Unfortunately, your coin is just damaged. Your understanding of the process is stated in a simplified manner but you have the gist of it. This quote is from one of my posts on the subject from a few months ago-
A die cap occurs when a planchet is struck but instead of being ejected from the coining chamber, it adheres to one of the dies. This die cap now becomes the die itself so instead of striking normal coins in relief, the first few coins struck will have an incuse mirrored image known as a mirror brockage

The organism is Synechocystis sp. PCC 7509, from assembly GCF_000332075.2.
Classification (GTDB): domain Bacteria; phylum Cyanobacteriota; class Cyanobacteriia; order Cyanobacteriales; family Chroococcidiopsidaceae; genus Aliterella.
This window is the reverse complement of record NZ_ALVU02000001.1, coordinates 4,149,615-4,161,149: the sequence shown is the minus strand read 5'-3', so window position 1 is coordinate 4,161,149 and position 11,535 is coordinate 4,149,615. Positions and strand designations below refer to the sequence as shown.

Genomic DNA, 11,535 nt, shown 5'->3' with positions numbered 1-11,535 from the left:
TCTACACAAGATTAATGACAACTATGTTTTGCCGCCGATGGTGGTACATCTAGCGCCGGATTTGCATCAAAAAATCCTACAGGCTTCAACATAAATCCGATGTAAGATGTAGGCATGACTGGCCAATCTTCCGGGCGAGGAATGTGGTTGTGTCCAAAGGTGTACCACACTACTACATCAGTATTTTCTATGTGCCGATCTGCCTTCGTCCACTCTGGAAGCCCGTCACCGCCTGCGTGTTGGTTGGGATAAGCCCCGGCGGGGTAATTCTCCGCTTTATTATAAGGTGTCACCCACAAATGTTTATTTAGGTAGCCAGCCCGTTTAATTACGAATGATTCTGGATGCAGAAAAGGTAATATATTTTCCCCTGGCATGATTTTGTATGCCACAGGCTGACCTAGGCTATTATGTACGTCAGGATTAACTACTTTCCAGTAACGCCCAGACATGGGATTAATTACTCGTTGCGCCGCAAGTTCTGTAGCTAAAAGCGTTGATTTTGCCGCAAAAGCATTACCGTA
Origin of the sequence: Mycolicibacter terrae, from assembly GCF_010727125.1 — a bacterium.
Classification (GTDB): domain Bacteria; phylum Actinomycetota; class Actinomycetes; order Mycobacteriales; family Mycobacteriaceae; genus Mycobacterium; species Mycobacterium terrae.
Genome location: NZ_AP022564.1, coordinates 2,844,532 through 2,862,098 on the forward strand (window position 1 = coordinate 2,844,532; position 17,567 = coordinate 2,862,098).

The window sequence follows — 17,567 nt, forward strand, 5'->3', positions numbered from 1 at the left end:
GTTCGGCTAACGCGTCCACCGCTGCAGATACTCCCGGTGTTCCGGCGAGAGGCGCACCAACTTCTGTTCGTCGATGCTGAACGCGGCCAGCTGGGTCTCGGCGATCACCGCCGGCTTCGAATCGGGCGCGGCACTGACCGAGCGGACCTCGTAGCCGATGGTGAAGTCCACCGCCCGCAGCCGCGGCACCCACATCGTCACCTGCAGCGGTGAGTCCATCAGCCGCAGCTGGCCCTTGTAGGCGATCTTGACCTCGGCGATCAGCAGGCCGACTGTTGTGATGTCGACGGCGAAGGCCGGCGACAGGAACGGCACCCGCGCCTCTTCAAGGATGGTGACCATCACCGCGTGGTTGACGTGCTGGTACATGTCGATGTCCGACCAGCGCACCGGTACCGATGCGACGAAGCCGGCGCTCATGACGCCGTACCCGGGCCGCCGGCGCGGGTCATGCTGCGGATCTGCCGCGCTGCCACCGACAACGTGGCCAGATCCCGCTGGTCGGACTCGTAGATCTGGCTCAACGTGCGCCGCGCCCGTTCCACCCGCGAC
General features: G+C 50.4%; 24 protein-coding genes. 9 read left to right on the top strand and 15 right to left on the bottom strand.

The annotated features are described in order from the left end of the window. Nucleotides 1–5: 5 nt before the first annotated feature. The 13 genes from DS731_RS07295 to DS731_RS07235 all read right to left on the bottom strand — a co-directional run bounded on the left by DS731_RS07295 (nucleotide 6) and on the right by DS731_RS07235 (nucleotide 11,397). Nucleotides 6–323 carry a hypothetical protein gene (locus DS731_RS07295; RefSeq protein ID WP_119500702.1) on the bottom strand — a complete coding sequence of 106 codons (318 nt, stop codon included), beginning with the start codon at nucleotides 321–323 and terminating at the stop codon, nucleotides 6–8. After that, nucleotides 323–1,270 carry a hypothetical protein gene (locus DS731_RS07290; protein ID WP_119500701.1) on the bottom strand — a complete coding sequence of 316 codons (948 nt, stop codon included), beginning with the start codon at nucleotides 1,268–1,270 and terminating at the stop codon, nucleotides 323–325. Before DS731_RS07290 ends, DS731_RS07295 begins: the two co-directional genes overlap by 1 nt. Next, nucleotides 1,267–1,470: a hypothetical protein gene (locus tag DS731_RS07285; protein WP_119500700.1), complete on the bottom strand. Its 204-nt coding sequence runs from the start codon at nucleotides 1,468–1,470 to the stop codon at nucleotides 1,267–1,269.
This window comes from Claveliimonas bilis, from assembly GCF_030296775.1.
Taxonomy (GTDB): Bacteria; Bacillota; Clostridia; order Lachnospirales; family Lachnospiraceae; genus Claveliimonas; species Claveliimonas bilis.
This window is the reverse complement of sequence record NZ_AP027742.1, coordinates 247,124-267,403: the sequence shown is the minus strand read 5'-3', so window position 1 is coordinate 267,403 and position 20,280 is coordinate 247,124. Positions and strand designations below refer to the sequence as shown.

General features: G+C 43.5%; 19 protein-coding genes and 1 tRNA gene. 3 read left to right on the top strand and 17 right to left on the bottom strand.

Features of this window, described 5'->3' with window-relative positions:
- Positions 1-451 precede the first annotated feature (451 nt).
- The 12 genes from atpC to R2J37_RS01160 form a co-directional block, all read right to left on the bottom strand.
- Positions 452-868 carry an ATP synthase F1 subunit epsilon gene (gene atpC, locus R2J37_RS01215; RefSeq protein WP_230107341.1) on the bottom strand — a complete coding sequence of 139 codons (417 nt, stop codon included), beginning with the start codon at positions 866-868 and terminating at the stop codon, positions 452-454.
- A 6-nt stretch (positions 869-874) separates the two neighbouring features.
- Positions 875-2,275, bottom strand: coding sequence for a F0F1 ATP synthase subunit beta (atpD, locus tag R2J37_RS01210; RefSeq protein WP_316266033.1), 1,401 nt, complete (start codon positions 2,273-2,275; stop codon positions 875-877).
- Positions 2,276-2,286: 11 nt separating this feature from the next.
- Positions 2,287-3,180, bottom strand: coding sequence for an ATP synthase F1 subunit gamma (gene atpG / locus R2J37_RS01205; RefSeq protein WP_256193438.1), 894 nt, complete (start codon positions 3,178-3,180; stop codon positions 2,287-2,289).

. As the die cap strikes more coins, it spreads out and wraps around the shank of the die. This thinning and spreading of the die cap causes the resultant brockage image to distort and spread out with the end result being a late stage brockage
. After repeatedly striking more coins, the die cap becomes so thin and distorted that it can no longer transfer the brockage image and then a ghost image of the capped die begins to appear.